~ By Deborah Kerr and Curt Finch
They want a "killer question" that will reveal the true ability of the candidate during the interview (probably questionable for validity if not legality). They use quirky problems or puzzles they think will highlight the creative and enthusiastic candidates. They spend thousands of dollars on multiple interviews thinking that surely, somewhere during the sixth interview, the candidate's actual personality will be (inadvertently) divulged.
The problem with this approach is that it cannot provide accurate information for a couple of reasons: first, hiring managers overestimate their ability to determine a candidate's skill set based on resumes and interviews, and second, few companies identify in advance the factors they want to evaluate and measure in the interview.
The desire to get good information from interviews is understandable since most managers have made at least one expensive hiring mistake that cost thousands of dollars to fix and led to bad outcomes for the team and clients. And because managers in virtually every organisation use interviews to help make hiring decisions (Wilk & Cappelli, 2003; Ryan, McFarland, Baron, & Page, 1999), it makes sense to explore the challenges and benefits of the interview. In this article, we will attempt to demystify the hiring process and provide tips on making a successful hire.
Managers think of the interview as an important decision tool, and job candidates expect to be interviewed as part of the application process (Hausknecht, 2004; Lievens, De Corte, & Brysse, 2003). In fact, candidates see securing an interview as an indication of a successful application (Saks, 2006). Like other hiring decision tools such as resume reviews, paper-and-pencil tests, writing samples, and personality assessments, the interview is considered a test. Therefore, organisations should design interviews carefully and use them consistently with candidates. Interviews come in many shapes and sizes: one-to-one, panel interviews, multiple interviews, candidate presentations, or a combination.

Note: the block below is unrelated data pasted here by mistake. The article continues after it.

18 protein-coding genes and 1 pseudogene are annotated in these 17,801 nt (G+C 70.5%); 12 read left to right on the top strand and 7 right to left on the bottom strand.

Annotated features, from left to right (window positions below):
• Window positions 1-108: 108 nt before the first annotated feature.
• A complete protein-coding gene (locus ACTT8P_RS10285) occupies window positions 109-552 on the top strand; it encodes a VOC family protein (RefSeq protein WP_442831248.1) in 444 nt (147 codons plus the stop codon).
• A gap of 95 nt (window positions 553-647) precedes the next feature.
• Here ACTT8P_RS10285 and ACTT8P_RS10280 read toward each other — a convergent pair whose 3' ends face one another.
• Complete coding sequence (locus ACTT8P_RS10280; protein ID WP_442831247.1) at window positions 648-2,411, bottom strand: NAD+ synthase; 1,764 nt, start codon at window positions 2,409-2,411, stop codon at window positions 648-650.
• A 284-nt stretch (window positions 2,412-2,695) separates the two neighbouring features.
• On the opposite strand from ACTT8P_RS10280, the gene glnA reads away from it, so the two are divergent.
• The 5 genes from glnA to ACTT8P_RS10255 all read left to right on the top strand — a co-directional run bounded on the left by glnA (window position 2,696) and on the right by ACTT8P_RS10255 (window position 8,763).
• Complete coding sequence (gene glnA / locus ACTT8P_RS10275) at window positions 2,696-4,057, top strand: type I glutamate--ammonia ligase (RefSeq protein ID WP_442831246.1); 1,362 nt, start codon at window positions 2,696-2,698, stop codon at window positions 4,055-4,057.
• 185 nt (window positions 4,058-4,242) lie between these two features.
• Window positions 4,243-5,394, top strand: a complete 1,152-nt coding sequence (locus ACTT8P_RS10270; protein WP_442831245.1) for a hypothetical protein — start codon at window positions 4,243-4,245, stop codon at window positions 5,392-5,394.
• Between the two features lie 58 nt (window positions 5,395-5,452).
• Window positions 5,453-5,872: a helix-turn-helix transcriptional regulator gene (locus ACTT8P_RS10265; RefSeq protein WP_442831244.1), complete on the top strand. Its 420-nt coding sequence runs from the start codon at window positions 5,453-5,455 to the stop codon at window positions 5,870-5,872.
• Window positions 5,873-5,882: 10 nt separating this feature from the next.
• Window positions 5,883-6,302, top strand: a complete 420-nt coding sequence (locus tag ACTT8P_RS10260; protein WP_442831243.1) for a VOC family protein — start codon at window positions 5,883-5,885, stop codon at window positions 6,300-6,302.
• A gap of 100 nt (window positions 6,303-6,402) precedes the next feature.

The content of interviews varies widely, too, and so do their results. In fact, research indicates that most interviews provide little useful predictive data. When they talk about hiring mistakes, most managers point to problems in the interview stage of the selection process. They often describe their own interviews as "incomplete" or "not thorough." They fault themselves for not being rigorous enough or taking enough time in determining the personal characteristics they were looking for in the interview (Nowicki & Rosse, 2002). They also understand that not all errors were theirs: some hiring errors were the result of candidates who misrepresented themselves and their skills.
Several factors make interviewing difficult. First, the hiring manager may not have identified the specific characteristics to evaluate in an interview: these could include communication style, technical skills, personal presentation and industry knowledge. The manager should be able to articulate what a "good interview response" will look like.
Second, managers tend to expect simple answers to the complex problems they present to the candidate. They also tend to discount applicant responses that suggest some organisational change might be needed to solve the problem.